Sales of new cars and vans that run on gas and diesel will be banned in the U.K. from 2040, the government will announce on Wednesday.
It’s part of a broader initiative to improve air quality in cities and towns across the country, and follows similar announcements in recent months by other European countries. The Netherlands and Norway, for example, plan to phase out sales of such vehicles as early as 2025, while Germany is targeting 2030. France, like the U.K., aims to halt sales by 2040.
It means Brits buying new vehicles after those dates will be looking at electric and hybrid models instead. At the current time, sales of electric vehicles account for about 1.5 percent of total sales in the British car market.
A spokesperson for the British government said in a statement that poor air quality is “the biggest environmental risk to public health in the U.K.,” adding that it’s “determined to take strong action in the shortest time possible.”
A report by the Royal College of Physicians published in 2016 suggested that air pollution causes as many as 40,000 deaths in the U.K. each year.
Besides banning gas and diesel vehicle sales from 2040, the government will also provide regional councils with new funding “to accelerate development of local plans, as part of an ambitious 3 billion British pound (about $4 billion) program to clean up dirty air around our roads,” the spokesperson said.
In a bid to tackle worsening pollution in major urban centers and along the U.K.’s most congested highways, the government wants buses to be retrofitted with pollution control technology, and for busy road junctions to be redesigned to improve the flow of traffic and reduce emissions. A scrappage scheme for old diesel cars may also be introduced.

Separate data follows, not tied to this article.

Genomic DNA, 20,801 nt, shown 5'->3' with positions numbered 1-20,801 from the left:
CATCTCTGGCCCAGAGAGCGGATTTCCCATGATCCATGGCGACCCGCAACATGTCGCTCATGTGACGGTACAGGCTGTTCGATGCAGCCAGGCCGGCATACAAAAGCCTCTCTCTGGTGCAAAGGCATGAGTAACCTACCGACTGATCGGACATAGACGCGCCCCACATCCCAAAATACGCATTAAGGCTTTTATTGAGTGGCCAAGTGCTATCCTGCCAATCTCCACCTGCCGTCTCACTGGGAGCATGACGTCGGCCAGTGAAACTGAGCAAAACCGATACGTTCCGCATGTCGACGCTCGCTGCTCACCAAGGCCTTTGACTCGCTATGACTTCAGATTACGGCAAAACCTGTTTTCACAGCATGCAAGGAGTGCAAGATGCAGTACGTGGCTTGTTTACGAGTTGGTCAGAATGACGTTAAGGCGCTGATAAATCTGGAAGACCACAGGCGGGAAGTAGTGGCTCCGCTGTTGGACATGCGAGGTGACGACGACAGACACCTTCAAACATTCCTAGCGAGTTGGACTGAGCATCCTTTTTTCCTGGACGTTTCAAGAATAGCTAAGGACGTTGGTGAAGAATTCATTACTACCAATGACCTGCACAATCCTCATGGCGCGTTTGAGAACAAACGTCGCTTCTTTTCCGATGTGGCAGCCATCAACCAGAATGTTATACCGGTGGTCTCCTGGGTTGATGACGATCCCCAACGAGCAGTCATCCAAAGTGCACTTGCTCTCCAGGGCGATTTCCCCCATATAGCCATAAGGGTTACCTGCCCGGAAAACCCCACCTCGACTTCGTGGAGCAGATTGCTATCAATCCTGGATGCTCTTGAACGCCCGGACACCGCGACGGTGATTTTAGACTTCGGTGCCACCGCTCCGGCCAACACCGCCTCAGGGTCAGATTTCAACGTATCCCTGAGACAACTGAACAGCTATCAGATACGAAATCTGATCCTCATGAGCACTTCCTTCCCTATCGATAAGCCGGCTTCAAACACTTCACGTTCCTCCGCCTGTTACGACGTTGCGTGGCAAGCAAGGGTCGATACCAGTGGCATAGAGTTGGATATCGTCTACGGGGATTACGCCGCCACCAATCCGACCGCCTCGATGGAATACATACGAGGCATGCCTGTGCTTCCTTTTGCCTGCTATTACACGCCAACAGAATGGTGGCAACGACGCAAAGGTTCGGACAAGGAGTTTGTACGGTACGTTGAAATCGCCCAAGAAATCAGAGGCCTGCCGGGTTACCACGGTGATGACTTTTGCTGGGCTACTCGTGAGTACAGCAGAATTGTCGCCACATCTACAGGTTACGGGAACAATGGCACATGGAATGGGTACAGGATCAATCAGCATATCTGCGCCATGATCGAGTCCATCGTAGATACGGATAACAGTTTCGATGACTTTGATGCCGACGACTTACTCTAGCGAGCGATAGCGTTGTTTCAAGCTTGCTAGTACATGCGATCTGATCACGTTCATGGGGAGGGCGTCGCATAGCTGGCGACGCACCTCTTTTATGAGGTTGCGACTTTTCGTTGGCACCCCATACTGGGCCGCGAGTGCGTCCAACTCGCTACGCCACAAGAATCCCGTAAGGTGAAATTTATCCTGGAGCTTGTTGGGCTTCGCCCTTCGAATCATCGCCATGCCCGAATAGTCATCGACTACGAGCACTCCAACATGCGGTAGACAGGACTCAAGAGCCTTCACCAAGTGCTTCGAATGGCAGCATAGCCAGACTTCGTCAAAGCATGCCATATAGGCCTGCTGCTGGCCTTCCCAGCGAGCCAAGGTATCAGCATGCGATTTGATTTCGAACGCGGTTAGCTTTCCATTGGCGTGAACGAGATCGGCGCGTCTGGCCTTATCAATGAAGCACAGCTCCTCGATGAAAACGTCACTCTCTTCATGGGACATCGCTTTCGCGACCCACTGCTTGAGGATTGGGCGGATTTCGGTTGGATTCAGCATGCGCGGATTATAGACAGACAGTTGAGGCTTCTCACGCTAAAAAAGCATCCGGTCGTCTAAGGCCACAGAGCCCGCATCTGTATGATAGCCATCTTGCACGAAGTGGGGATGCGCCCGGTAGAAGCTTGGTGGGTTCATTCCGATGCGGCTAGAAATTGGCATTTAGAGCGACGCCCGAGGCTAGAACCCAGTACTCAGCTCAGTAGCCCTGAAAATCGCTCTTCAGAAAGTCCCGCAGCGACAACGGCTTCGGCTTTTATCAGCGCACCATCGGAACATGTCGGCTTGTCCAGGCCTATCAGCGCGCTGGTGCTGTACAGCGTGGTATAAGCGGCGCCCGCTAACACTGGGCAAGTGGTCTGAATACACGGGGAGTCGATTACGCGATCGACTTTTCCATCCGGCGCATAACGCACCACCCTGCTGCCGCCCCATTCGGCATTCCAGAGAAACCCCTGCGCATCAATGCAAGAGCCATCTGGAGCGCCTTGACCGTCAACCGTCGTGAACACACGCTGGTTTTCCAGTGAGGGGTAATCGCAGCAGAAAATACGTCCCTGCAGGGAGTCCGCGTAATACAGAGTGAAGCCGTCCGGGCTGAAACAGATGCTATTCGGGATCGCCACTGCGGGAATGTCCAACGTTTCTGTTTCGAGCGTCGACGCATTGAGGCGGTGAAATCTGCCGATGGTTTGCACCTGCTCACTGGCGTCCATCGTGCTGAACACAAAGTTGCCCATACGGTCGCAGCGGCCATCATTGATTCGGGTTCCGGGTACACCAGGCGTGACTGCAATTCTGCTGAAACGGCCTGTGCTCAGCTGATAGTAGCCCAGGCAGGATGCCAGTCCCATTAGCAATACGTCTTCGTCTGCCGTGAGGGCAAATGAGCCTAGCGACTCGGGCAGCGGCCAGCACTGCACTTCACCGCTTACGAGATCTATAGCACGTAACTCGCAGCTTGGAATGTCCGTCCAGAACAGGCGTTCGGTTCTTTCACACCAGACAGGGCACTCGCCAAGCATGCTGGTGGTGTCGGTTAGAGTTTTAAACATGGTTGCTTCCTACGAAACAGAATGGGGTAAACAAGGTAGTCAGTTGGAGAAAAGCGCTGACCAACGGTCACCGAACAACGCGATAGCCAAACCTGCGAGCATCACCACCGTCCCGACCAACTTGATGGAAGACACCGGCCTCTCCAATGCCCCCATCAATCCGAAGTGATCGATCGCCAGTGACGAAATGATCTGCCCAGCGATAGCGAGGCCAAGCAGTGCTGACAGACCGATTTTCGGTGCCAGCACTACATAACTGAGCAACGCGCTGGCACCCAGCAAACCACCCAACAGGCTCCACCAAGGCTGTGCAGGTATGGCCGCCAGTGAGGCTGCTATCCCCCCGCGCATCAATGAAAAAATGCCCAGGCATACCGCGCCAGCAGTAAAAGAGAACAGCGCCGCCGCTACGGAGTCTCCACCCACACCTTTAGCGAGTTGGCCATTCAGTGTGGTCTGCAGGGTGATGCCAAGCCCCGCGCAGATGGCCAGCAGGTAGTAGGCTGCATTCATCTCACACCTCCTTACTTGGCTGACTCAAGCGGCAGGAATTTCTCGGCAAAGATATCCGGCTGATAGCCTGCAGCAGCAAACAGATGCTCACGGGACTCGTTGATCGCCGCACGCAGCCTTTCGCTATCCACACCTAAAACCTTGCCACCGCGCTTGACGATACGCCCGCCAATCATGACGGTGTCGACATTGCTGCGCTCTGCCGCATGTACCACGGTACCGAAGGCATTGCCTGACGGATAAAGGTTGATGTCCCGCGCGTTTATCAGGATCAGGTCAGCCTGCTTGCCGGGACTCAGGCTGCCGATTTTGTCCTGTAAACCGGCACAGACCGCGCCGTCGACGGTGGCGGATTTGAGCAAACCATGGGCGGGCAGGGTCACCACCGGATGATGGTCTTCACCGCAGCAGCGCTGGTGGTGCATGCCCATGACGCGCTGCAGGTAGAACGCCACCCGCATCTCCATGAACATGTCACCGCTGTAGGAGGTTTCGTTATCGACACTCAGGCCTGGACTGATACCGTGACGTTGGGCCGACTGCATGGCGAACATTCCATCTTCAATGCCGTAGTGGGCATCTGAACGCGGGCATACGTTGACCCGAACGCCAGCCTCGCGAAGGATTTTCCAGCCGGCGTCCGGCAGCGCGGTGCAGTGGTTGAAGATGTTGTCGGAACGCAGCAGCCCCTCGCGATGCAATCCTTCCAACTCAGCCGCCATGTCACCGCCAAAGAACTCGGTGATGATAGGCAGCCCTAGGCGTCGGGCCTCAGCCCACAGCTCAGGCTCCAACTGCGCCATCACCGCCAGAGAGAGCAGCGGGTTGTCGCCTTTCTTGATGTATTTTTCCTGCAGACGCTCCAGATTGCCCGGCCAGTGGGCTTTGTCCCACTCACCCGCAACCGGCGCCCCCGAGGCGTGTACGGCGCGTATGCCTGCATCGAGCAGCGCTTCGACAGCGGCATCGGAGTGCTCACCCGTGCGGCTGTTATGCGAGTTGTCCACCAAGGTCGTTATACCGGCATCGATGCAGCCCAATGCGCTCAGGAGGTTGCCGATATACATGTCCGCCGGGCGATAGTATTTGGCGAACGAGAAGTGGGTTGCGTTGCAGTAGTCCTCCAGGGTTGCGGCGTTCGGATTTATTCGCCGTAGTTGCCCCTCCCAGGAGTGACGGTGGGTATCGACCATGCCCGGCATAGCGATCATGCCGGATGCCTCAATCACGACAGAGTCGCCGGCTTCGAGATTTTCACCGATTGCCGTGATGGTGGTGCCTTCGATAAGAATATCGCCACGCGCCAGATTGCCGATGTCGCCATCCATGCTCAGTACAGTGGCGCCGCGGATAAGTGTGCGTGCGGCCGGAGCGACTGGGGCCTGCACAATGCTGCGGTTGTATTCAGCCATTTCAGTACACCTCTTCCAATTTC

If changes like these fail to have any impact on pollution levels, the government could give local authorities the power to ban dirty cars at particular times or introduce charges for drivers who use such vehicles.
For some, however, the U.K. government is taking too long to implement its road-related plans to cut levels of air pollution. Greenpeace, for example, told the Guardian that officials were “miles away” from achieving their goal of rapidly reducing air pollution, and that the government must offer “real solutions, not just gimmicks.”
The government’s announcement comes a day after BMW revealed it would build its new electric Mini at its plant near Oxford, beginning in 2019. The support of automakers is of course vital in encouraging drivers to move away from gas and diesel vehicles, with companies such as Volvo having already outlined plans to switch entirely to all-electric and hybrid vehicles from 2019.
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